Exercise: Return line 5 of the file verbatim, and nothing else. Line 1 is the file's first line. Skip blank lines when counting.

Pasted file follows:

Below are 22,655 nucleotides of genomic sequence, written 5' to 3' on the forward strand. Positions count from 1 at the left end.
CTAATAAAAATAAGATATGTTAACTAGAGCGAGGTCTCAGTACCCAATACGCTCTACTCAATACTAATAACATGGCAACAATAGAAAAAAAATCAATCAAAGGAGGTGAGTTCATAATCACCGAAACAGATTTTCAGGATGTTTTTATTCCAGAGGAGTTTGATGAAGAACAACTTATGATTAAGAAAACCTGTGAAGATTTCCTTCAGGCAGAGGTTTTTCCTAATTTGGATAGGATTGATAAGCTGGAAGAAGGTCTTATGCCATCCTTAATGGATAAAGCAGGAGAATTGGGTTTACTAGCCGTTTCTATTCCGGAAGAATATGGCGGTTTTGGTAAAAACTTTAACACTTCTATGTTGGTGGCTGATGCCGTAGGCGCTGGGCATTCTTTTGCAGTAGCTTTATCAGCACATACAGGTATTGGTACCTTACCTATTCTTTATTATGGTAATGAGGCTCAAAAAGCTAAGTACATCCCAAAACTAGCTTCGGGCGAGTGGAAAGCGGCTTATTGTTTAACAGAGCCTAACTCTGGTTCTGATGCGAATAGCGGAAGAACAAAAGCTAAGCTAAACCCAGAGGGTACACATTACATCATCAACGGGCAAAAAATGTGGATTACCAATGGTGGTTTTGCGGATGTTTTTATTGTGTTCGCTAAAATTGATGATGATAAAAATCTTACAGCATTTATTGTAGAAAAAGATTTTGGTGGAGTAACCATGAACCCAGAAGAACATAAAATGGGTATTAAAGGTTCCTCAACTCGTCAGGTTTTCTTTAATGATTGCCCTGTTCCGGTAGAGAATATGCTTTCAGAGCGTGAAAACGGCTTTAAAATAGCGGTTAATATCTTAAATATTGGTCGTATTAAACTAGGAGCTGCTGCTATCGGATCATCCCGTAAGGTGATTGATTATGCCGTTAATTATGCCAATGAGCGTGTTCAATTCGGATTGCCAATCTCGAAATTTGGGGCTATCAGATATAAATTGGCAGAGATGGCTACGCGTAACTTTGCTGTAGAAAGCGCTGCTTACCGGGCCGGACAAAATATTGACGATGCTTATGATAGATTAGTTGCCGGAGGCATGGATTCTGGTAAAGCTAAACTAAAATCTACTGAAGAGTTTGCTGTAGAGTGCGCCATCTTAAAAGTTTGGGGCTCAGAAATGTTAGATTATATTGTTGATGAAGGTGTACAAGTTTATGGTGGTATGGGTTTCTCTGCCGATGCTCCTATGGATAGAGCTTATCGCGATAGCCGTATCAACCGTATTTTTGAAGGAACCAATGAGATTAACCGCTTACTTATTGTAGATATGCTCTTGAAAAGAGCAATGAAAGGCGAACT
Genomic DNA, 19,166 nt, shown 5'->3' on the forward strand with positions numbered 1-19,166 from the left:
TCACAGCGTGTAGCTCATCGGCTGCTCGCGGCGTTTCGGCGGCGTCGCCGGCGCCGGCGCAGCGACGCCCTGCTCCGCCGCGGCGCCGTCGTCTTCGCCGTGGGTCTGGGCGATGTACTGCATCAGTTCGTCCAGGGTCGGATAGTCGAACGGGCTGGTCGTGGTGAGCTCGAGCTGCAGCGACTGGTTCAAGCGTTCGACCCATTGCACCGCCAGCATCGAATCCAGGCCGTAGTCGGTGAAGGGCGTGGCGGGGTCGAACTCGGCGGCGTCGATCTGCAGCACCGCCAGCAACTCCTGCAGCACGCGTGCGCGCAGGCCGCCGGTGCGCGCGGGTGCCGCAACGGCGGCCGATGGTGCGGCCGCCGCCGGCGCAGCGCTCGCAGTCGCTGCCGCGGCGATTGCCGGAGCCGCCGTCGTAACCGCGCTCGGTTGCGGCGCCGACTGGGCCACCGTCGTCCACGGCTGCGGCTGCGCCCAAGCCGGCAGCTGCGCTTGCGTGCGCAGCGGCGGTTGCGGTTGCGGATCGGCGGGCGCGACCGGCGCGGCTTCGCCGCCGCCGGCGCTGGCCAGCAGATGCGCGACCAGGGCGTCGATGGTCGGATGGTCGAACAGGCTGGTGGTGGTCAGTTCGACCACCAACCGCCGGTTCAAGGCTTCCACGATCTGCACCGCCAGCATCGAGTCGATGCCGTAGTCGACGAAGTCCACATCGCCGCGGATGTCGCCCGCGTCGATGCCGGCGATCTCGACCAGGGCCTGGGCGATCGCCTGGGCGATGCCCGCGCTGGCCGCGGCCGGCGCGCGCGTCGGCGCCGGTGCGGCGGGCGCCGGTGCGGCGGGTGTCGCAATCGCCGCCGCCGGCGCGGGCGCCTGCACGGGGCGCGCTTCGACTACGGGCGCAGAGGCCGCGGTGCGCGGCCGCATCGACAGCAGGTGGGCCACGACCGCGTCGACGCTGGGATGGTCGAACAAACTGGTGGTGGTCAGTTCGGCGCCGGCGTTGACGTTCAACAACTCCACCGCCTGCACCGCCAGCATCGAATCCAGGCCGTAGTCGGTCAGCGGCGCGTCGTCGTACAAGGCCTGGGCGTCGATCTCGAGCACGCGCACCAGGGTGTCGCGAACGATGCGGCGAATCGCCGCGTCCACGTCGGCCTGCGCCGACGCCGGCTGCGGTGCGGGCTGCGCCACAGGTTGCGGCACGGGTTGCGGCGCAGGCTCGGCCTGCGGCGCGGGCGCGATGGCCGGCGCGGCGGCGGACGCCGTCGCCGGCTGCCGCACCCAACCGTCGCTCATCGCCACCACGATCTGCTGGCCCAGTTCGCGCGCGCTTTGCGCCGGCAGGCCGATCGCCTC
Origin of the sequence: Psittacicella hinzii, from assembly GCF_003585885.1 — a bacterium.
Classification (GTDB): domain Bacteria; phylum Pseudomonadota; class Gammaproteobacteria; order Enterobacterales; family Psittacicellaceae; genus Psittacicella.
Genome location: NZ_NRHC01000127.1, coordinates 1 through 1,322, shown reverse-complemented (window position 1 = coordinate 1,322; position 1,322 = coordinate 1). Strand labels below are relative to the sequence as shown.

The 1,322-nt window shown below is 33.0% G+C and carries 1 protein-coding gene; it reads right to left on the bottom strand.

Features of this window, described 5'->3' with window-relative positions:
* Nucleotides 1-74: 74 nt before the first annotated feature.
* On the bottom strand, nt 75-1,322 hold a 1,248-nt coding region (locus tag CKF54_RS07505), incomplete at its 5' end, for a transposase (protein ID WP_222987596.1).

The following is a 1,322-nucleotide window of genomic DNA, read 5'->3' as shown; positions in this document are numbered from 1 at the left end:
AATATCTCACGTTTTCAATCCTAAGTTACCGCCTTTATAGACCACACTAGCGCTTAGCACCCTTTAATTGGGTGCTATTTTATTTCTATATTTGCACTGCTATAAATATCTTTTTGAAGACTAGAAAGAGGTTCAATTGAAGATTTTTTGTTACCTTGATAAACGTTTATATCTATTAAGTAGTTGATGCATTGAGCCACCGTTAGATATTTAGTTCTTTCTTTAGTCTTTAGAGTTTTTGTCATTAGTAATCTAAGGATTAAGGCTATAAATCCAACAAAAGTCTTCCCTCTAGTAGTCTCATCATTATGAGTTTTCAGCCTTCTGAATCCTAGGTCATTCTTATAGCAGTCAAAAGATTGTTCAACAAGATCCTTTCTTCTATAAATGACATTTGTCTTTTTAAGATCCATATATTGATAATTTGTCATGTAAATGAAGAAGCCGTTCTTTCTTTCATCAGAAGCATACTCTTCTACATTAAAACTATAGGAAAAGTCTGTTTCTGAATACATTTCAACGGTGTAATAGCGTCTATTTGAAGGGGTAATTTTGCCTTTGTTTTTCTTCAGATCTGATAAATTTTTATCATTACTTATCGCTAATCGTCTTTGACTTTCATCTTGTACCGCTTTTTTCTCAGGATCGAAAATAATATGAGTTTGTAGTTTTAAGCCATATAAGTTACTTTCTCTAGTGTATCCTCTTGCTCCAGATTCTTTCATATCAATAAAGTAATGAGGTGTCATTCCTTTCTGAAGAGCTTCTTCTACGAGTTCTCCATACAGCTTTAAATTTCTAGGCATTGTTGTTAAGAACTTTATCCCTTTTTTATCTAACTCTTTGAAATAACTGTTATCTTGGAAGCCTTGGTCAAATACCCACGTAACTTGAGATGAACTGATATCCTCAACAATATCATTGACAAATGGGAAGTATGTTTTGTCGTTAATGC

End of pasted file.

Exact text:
Origin of the sequence: Psittacicella hinzii, from assembly GCF_003585885.1 — a bacterium.